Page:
Wednesday, February 25, 2015

Book Review [2015:7] The Hypnotist's Love Story by Liane Moriarty

544 Pages

As you may have gathered, I'm working through the Moriarty back catalogue!
Another book looking at the complexity of relationships, but this time following a female hypnotist as she embarks on a relationship with a widower who reveals that he has a stalker - a previous girlfriend.  As in many of Moriarty's books, the story is told in first person narrative from the point of view of more than one character, and although at first your sympathies lie completely with Ellen (the hypnotist of the title) and with her new boyfriend, very soon you begin to sympathise with the stalker, and suspect that there may be more than meets the eye to the new boyfriend.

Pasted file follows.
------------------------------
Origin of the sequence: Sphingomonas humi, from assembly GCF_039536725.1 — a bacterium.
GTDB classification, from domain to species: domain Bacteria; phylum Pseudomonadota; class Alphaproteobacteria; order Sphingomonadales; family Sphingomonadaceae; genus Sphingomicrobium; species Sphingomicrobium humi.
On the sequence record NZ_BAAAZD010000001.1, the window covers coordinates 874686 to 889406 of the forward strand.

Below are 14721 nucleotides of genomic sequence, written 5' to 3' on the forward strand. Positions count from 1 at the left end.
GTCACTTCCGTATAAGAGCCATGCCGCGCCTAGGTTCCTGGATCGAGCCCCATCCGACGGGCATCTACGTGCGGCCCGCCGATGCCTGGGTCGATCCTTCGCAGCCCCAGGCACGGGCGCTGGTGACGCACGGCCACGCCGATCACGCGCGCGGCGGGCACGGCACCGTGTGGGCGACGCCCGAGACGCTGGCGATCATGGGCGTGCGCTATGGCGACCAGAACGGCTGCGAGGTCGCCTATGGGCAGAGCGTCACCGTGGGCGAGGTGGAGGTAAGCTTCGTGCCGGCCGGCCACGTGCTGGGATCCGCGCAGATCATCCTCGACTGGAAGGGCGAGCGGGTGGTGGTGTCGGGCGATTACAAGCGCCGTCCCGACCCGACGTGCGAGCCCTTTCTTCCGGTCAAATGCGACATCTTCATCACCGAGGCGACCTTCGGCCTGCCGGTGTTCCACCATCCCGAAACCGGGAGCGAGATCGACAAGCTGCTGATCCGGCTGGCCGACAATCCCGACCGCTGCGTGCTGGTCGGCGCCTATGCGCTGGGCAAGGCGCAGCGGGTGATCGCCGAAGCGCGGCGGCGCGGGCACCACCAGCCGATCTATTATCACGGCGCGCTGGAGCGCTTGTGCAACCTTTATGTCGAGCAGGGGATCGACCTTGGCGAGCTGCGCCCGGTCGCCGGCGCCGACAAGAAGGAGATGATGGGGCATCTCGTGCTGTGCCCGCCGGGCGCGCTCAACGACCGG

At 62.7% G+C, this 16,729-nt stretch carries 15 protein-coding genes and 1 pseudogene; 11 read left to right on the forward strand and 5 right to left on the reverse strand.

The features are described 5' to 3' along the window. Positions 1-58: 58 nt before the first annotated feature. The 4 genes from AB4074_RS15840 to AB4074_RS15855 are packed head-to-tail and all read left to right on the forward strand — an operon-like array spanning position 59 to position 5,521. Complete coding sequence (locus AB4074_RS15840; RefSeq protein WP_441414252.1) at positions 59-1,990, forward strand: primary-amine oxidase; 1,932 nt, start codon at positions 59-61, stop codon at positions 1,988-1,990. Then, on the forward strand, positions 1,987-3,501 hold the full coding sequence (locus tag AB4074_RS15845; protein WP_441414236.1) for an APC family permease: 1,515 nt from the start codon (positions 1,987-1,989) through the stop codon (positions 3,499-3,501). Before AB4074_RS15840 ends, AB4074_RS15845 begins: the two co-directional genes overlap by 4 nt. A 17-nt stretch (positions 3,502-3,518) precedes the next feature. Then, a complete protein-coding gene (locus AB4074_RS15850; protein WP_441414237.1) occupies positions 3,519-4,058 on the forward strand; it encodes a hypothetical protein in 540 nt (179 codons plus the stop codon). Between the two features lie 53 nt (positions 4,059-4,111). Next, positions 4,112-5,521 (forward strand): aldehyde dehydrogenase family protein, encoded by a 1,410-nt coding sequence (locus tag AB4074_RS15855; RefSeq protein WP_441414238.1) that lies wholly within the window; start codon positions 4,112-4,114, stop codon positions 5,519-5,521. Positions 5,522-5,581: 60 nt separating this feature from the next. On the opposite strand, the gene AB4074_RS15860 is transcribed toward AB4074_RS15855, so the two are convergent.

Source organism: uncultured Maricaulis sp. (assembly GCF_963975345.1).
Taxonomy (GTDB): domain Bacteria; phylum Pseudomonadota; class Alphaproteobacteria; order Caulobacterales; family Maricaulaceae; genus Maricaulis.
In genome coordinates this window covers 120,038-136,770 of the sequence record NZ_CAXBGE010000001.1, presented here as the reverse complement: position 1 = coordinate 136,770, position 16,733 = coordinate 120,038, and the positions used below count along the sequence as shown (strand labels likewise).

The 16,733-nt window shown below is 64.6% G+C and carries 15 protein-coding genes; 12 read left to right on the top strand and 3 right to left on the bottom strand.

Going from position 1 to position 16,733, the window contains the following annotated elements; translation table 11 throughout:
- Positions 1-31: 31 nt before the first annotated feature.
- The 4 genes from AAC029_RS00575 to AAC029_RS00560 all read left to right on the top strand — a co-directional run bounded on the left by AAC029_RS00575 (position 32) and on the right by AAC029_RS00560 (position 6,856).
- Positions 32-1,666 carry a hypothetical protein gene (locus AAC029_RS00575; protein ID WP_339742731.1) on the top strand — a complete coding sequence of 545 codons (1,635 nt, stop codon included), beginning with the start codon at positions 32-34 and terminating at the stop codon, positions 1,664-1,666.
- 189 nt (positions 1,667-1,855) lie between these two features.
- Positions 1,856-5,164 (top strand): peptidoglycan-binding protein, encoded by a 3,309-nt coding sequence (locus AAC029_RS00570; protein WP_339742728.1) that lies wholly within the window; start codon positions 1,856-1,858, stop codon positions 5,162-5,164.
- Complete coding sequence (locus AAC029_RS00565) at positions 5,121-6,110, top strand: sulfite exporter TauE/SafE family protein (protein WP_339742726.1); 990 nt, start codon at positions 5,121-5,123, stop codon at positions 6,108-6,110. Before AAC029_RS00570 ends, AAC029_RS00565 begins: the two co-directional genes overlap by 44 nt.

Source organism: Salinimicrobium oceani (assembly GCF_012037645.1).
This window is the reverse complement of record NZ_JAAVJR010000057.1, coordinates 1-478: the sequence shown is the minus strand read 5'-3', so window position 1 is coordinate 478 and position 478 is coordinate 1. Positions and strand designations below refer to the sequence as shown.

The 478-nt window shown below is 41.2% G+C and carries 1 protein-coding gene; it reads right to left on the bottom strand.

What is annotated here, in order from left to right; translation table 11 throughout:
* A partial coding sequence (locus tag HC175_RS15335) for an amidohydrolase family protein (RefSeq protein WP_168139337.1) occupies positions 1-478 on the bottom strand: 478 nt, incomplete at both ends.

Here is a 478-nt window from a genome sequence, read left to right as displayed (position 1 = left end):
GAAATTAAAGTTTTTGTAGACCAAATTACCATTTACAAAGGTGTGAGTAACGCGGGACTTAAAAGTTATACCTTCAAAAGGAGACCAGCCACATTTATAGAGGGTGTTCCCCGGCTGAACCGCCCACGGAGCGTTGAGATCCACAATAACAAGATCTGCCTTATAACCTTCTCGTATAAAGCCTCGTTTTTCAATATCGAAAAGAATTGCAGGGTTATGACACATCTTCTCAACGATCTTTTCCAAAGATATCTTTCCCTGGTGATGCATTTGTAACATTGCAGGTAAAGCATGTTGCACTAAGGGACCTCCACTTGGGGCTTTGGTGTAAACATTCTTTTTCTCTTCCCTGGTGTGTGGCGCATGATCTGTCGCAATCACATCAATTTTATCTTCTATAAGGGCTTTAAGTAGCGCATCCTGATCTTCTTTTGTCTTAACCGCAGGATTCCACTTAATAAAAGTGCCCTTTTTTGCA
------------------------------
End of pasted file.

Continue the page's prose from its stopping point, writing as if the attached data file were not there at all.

It was interesting in this book to find my sympathies directed towards someone that was not the central protagonist. For the first time in one of Moriary's tales I actually found little to like about Ellen, and really began to find her boyfriend quite sinister. I longed for the sections that were narrated by the stalker!
If I did have any complaints it was that I didn't quite buy into the progression of the central relationship. Perhaps this was why I found it hard to like these characters. It just seemed to move too fast, particularly as the boyfriend has a child, who seemed far too eager to welcome a new Mum into the family. It's the first time I've felt that I didn't believe in a character in Moriarty's books and for that reason was disappointing.
I was also disappointed by the relationships and characters of Ellen's parent's generation. As I'm entirely against spoilers I can't be more specific, but several incidents seemed quite unbelievable and the characters just not quite as well drawn as I've come to expect.
It is definitely worth a read, but I don't think it's one of Liane Moriarty's best.

Tuesday, February 24, 2015

Piano Stool - a New Look